Why Porn PR is Rarely About the Porn

Over the past few decades, the gap between the adult industry and mainstream culture has grown ever narrower. But you wouldn’t necessarily notice this from porn’s coverage.

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As popular as the films produced by smut peddlers might be, mainstream news outlets are unlikely to cover the latest edition of Big Booty Moms or Barely Legal; when porn winds up in the media, it’s more as a punchline than the subject of serious reportage or criticism. That is to say, porn isn’t the easiest thing to promote.

Of course, porn public relations isn’t impossibleBrian Gross — who transitioned to porn PR after a few years as a music publicist — notes that, whether he was persuading music reviewers to give an unknown act a listen, or encouraging mainstream media to write up some of the world’s most beloved porn performers, he was doing “the same type of publicity.” Namely it was a very aggressive, very creative sort of strategising.

Of course, there was still one big difference: while Gross might eventually get reviewers to write up the music performed by one of his more obscure acts, it’d be next to impossible to get a straight review for the work of even the world’s most famous porn star. While music publicity is always, fundamentally, about the music, adult industry publicity is very rarely about the actual porn, a reality that’s helped fuel porn PR’s reputation for stunts targeting the lowest common denominator and press releases hyping their own inherent wackiness, rather than a viable, compelling product.

During the years that I spent writing for porn blog Fleshbot, I became intimately acquainted with this sort of press release, which most commonly took the form of a seven-figure porn contract offered to whatever beleaguered celebrity happened to be in the news. Google “Vivid offers 1 million” and you’ll turn up a plethora of these stunts, as everyone from Nadya “Octomom” Suleman to Pippa Middleton to Ted Cruz has been turned into fodder for the adult industry public relations machine.

These days, sites like Pornhub make splashy announcements about shooting porn in space or plowing streets overrun with snow, only to largely abandon these efforts as soon as the earned media value has run out. For many people — especially beleaguered members of the press exhausted by press releases announcing things like Pornhub-branded lubePornhub promoting the cause of pet sterilization awareness, and a service nobody wants that involves texting emoji to receive porn — porn promotion doesn’t do much to challenge the adult industry’s reputation as a seedy business with a primary focus on immediate gratification.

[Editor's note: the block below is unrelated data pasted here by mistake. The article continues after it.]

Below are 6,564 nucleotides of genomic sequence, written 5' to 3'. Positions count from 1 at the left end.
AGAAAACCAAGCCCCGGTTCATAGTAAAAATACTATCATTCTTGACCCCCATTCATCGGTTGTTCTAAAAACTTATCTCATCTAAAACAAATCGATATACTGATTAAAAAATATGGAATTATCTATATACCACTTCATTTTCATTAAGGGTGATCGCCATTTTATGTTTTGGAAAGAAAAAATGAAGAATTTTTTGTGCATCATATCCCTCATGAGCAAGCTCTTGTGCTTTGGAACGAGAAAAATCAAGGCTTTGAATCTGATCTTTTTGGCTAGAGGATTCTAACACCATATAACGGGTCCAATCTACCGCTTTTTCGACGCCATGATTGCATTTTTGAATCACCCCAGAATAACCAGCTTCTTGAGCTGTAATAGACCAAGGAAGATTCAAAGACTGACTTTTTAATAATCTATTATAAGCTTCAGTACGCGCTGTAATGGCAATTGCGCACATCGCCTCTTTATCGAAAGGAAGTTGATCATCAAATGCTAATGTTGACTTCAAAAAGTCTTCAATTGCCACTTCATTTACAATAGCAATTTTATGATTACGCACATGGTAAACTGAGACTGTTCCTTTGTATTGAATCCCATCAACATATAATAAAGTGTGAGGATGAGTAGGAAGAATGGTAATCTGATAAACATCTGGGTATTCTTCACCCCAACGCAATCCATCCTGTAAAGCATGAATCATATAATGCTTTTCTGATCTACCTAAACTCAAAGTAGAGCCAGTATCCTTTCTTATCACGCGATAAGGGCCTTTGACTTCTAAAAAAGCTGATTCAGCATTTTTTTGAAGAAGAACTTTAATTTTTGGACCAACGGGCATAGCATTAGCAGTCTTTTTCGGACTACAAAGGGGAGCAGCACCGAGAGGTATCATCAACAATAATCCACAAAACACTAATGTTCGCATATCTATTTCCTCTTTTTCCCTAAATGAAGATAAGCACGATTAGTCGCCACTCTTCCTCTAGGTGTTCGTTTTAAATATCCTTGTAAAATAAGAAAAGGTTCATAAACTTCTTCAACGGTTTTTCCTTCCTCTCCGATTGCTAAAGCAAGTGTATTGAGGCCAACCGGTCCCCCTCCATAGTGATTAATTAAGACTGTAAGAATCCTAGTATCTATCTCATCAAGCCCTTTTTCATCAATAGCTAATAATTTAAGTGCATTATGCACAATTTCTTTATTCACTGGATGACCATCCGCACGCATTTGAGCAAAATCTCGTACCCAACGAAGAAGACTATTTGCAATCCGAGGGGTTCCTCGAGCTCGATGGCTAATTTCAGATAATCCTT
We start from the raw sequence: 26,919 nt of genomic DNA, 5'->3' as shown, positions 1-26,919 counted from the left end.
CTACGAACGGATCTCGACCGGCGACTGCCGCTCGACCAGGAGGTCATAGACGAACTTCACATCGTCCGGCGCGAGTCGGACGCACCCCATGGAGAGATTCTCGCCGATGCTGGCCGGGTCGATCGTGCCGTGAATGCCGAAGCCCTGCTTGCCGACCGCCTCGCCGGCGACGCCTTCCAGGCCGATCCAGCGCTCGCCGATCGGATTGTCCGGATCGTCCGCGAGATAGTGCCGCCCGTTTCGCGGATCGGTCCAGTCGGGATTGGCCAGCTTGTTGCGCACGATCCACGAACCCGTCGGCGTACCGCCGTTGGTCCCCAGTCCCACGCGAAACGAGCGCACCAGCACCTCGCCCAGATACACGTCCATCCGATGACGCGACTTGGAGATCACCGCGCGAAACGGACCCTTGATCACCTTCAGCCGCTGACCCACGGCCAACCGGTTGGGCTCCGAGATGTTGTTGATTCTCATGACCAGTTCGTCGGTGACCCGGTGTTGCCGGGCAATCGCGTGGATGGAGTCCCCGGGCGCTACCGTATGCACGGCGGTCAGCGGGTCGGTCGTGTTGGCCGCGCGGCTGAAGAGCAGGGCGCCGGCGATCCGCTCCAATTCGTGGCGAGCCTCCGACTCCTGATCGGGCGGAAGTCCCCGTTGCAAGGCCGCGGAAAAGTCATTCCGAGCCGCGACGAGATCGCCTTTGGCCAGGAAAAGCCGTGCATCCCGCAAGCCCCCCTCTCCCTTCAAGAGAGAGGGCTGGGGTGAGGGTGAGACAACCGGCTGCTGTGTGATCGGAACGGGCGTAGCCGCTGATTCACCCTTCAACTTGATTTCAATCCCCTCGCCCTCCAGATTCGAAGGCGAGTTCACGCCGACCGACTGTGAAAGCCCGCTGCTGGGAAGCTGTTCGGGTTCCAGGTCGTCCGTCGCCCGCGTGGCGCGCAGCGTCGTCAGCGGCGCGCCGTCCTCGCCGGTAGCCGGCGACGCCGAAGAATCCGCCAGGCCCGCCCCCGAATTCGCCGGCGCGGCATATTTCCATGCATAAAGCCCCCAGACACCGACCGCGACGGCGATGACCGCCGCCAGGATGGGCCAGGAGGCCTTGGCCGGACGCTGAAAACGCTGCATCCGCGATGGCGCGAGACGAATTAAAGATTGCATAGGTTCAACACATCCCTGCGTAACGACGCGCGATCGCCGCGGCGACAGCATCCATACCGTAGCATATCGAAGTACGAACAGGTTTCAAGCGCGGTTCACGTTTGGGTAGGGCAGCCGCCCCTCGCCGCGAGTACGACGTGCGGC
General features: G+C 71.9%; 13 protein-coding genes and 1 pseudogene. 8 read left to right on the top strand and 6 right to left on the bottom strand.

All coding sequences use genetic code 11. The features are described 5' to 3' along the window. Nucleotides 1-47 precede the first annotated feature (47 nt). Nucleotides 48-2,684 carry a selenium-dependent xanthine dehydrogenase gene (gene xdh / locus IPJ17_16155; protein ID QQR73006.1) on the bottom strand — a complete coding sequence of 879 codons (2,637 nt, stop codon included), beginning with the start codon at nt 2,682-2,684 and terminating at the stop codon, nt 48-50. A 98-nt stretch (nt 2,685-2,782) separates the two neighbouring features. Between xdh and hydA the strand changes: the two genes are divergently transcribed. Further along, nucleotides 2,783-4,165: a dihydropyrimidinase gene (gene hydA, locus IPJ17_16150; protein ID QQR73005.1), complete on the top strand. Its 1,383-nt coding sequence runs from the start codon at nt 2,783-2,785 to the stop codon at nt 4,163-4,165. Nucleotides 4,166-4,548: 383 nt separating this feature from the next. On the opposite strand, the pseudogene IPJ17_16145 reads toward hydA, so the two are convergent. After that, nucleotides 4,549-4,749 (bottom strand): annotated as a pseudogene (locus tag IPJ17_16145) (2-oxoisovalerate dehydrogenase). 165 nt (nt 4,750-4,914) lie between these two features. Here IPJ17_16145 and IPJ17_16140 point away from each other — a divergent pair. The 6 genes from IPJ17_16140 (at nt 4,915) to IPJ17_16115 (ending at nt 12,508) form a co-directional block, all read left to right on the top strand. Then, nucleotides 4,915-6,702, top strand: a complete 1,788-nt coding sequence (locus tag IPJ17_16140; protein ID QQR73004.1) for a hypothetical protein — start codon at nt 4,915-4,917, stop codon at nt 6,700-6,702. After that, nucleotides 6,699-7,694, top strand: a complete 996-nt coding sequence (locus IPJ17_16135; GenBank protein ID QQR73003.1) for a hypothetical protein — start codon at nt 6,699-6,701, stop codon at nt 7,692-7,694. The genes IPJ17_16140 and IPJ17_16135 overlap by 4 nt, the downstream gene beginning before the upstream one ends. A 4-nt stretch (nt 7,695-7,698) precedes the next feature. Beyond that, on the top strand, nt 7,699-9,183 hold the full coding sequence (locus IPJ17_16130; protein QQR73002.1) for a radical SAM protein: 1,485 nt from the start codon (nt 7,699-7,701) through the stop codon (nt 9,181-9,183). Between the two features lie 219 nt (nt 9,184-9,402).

But while these cheap ploys for attention are certainly a part of how the adult industry courts mainstream attention — Adella, founder of FAM, notes that doing stunts “makes [clients] happy and they like it and it’s easy” — it’s inaccurate to reduce the entirety of porn PR to empty press grabs. Mike Stablie, whose clients include Kink.com and xHamster, compares this sort of strategy to a “sugar rush” and notes that “stunt PR fades pretty quickly, and I don’t think that it contributes a lot to the overall conversation around sex and sexuality.”

This, despite the adult industry’s reputation, is actually pretty important to many people working in porn PR. While it’s easy to get quick hits off of outreach that plays up the shocking, taboo nature of sexually explicit media, that doesn’t do much for the long-term health of the industry, which benefits far more from mainstream respect than the “edgy” cred of being part of an aggressively stigmatized industry.

Adella tells me that she always tries to pitch an angle “that isn’t just about porn, or isn’t just about sex, but is about creating a dialogue in our society about the evolution of our sexuality and female empowerment.” In a similar vein, Stabile sees porn publicity as a way to fill in the gaps in our cultural conversation around sex. “Sexuality is not something that is adequately studied,” he tells me, noting that government funding for sex research is virtually nonexistent. “Porn companies are one of the few places that hold this data. What I try to do when I work with a company is to try to figure out what that data tells us, even if it’s imperfect.”

 

Read the full The Verge article.

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